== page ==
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Heather still en vogue after half a century

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Heather Atkin Helen Winterson Marple Market Street

Heather Atkin's lifelong knowledge of fashion reads like something out of the pages of Vogue magazine.

Because when it comes to fashion, Heather has seen it all.

From the days of 1960s miniskirts and hot pants to 1980s shoulder pads and the more informal, relaxed fashions of today, Heather is up to speed with all the trends of the last 50 years.

Now aged 73, Heather has just completed an amazing half century of working for the highly regarded ladies fashion store Helen Winterson in Market Street, Marple and says she plans to carry on working for a while yet.

Her 50 years of service were marked with a surprise party when she was overwhelmed with cards, flowers and gifts for her landmark moment. 

For Heather this is another chapter in her story which began after leaving school at 17 when she was planning to go into the world of dentistry.

During a visit to the former Kendal Milne store in Manchester, her mother suggested she go into the fashion retail business. Unexpectedly she began to love the fashion industry and was enrolled on a Harrods training programme which set her up for her life ahead.

Her growing experience led her to apply for the job and in time became the shop manager at Helen Winterson, then based at Hawk Green, opposite Goyt Mill.

She said: "At the time, the shop was a real mecca for the girls who worked at Goyt Mill. They had never seen anything like it. Helen was very forward-thinking even then and set up an accounts system so the girls could pay so much per week. It put the shop's fashions within reach of everyone.''

"Over the years, the shop became my family and I can honestly say it has never been a chore to come to work, it has been a pleasure. Fashion has obviously changed over the years but I still get a buzz from helping customers with new clothes for both every day and special occasions.''

She describes herself as being like a stick of rock. She said: "If you broke me in half, I'm sure you would see the lettering Helen Winterson running through me like letters in a stick of rock.''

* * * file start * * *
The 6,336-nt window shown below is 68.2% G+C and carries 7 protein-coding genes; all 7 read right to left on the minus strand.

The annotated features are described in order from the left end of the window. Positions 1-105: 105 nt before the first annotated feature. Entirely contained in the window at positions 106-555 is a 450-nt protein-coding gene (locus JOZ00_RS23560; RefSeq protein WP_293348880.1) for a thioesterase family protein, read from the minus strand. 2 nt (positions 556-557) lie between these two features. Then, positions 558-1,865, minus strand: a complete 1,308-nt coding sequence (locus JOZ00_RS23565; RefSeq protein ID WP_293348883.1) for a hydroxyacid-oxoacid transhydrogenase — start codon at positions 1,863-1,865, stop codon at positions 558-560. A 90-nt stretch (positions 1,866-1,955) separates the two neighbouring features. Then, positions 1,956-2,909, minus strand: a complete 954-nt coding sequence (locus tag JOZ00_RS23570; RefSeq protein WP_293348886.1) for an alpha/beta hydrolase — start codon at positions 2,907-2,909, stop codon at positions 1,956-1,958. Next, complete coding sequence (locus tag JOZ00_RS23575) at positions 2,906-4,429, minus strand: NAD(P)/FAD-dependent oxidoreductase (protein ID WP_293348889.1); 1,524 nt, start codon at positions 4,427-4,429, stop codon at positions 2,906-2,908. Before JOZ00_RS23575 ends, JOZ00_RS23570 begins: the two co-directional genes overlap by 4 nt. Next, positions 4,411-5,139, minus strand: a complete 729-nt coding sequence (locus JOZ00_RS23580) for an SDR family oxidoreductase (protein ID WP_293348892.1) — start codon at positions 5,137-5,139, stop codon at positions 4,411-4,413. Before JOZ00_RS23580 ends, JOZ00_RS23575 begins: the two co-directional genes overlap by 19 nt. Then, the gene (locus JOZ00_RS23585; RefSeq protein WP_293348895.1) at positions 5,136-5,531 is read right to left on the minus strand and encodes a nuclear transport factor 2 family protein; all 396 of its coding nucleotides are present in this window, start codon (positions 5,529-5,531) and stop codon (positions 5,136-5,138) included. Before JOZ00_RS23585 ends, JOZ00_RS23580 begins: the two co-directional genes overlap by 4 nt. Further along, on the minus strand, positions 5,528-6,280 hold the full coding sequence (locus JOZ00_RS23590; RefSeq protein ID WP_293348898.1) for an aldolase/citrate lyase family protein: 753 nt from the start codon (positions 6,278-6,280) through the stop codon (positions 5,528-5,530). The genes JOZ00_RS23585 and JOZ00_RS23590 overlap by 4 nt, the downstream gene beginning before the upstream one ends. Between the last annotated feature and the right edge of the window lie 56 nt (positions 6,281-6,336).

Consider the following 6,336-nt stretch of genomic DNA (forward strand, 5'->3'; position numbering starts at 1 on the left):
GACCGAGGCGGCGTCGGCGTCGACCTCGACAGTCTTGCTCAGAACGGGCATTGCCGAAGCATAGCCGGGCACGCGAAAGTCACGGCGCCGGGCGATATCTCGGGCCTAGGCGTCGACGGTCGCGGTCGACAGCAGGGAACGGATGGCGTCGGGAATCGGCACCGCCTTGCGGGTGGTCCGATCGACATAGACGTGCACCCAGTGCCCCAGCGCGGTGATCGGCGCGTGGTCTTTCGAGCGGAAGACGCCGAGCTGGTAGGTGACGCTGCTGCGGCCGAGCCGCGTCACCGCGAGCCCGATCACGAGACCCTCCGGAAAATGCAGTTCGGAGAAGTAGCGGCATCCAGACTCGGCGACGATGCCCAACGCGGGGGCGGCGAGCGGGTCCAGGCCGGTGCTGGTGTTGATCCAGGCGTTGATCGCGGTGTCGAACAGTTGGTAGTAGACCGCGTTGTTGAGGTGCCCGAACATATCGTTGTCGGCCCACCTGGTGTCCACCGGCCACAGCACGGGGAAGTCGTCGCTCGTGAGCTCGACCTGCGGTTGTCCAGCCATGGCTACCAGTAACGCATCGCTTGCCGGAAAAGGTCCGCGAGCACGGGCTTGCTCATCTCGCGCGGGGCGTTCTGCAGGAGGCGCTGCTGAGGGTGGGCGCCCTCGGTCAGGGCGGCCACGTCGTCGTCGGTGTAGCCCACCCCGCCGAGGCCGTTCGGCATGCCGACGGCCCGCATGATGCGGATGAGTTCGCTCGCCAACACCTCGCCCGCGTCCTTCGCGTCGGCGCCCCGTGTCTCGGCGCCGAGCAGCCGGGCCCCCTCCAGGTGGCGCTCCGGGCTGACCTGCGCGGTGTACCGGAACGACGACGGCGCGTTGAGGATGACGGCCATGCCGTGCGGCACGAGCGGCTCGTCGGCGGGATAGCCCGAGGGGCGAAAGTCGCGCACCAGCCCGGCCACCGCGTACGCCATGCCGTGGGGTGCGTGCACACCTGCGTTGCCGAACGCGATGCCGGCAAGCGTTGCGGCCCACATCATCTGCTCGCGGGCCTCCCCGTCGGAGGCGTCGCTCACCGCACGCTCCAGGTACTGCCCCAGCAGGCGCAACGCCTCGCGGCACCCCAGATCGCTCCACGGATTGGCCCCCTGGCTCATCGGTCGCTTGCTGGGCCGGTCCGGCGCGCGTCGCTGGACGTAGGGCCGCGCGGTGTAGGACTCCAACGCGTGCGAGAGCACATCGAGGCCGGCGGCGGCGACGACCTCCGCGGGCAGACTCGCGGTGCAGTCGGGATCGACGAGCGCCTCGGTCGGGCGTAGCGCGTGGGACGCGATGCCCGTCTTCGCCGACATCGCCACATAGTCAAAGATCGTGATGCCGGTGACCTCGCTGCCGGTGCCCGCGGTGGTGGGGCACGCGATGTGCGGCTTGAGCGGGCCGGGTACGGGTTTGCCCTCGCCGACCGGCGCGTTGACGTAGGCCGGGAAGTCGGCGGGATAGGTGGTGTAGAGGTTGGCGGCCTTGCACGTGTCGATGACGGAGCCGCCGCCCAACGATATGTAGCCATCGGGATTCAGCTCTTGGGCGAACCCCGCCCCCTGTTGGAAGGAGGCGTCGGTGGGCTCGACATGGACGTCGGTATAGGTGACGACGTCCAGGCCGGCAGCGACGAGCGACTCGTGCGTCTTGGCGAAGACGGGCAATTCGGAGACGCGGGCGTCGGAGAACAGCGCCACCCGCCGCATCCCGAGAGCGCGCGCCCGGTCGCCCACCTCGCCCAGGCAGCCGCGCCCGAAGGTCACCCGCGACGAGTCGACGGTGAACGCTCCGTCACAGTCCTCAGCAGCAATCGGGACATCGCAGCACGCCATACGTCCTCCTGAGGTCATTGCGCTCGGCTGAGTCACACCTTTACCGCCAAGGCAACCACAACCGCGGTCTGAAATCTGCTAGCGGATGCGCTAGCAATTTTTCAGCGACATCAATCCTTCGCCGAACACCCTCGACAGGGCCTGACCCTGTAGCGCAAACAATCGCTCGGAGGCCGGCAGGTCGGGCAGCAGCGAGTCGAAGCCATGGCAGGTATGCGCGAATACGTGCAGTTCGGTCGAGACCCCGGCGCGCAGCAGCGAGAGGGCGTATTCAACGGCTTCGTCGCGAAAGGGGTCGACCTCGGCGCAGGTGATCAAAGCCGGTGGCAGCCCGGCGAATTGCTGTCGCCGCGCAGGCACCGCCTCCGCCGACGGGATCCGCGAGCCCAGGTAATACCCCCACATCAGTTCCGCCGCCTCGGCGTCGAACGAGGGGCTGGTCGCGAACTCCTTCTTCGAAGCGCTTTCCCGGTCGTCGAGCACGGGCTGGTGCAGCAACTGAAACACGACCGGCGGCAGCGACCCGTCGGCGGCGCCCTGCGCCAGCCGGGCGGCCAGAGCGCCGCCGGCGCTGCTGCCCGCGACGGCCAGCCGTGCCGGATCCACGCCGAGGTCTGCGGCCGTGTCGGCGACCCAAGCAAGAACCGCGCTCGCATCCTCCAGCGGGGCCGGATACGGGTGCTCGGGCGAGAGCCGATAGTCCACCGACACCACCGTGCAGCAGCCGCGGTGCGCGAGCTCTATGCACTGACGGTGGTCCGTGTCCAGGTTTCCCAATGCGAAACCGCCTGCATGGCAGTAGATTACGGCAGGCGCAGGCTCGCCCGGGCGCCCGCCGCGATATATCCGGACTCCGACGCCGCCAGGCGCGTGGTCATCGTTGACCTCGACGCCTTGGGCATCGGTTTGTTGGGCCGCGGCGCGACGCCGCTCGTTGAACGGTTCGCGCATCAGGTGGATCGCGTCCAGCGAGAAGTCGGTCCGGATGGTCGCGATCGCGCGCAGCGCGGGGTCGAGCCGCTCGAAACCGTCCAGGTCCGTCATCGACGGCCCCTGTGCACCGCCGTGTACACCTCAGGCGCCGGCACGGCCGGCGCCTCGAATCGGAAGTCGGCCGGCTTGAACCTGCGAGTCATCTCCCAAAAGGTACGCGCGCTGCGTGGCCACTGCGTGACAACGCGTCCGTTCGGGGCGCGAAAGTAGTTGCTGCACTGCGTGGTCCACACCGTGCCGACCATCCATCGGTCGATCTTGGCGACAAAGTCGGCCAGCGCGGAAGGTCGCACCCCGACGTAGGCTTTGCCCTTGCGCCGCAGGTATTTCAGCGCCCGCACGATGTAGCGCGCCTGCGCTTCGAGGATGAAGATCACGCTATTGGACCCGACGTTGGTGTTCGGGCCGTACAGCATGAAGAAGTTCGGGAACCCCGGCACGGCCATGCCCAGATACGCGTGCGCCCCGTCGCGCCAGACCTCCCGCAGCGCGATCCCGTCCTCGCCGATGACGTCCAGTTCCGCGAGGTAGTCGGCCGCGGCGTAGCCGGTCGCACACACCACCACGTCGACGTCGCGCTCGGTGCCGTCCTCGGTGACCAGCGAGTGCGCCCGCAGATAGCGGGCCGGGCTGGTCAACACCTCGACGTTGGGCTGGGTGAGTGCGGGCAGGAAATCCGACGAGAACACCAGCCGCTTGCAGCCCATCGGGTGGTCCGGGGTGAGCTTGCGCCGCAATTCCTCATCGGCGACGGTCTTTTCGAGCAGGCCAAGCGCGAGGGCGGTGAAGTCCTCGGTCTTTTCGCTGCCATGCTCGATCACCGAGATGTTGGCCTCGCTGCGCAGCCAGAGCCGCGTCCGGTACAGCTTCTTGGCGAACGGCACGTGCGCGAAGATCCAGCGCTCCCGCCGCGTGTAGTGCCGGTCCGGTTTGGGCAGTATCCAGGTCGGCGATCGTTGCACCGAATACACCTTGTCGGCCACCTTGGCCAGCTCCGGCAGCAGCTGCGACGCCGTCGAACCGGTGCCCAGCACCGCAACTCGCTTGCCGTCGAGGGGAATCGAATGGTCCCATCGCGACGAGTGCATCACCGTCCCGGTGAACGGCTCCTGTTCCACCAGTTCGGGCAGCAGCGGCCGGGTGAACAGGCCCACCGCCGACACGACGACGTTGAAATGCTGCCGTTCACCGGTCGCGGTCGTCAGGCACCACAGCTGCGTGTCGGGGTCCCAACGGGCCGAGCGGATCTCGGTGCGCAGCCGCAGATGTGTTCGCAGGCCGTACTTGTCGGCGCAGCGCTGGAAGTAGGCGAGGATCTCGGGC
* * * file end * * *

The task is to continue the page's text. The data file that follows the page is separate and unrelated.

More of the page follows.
During her career Heather has seen so many changes in fashion. Starting work at Helen Winterson in 1968 meant she caught the end of the Swinging Sixties.

"Initially I was selling miniskirts and hot pants then we moved into the 1970s which brought real change, particularly for women who had never really worn trousers before. The first trousers for women were ski pants with the loop underneath the foot. The 1970s then introduced bell bottoms and flares as trousers became more acceptable for women.

"Fashion also went from miniskirts to maxi dresses and then in the 1980s we went from narrow shoulders to the Dynasty style wide shoulder look.''

Heather has many memories but none quite as funny as a customer who once tried on a cocktail dress back to front. Despite being told it was on the wrong way, she still loved it and bought it - to wear back to front.

Heather is still as enthusiastic about today's fashions as she has always been. She admits looking at today's fabulous fashions as they arrive in store and imagining herself wearing them `in a past life'.

She still works three days a week and enthuses about the store.

"We have some amazing talented people working here, particularly seamstresses who can do all kinds of alterations. People trust us and love the service we offer. It is a totally different fashion era today and I have literally seen things go full circle.''

One guest at the recent surprise party was Hazel Thompson, bank manager at Marple Bridge for many years.

“There is not another shop like Helen Winterson. It is totally unique,” said Hazel.

Helen Winterson is part of the very fabric of Marple town centre and first opened its doors in 1953, the year of the Queen’s Coronation. 

Today it stocks fashion labels from all over the world including Betty Barclay, Gerry Weber, Joseph Ribkoff and many more and is still a mecca for those who love fashion.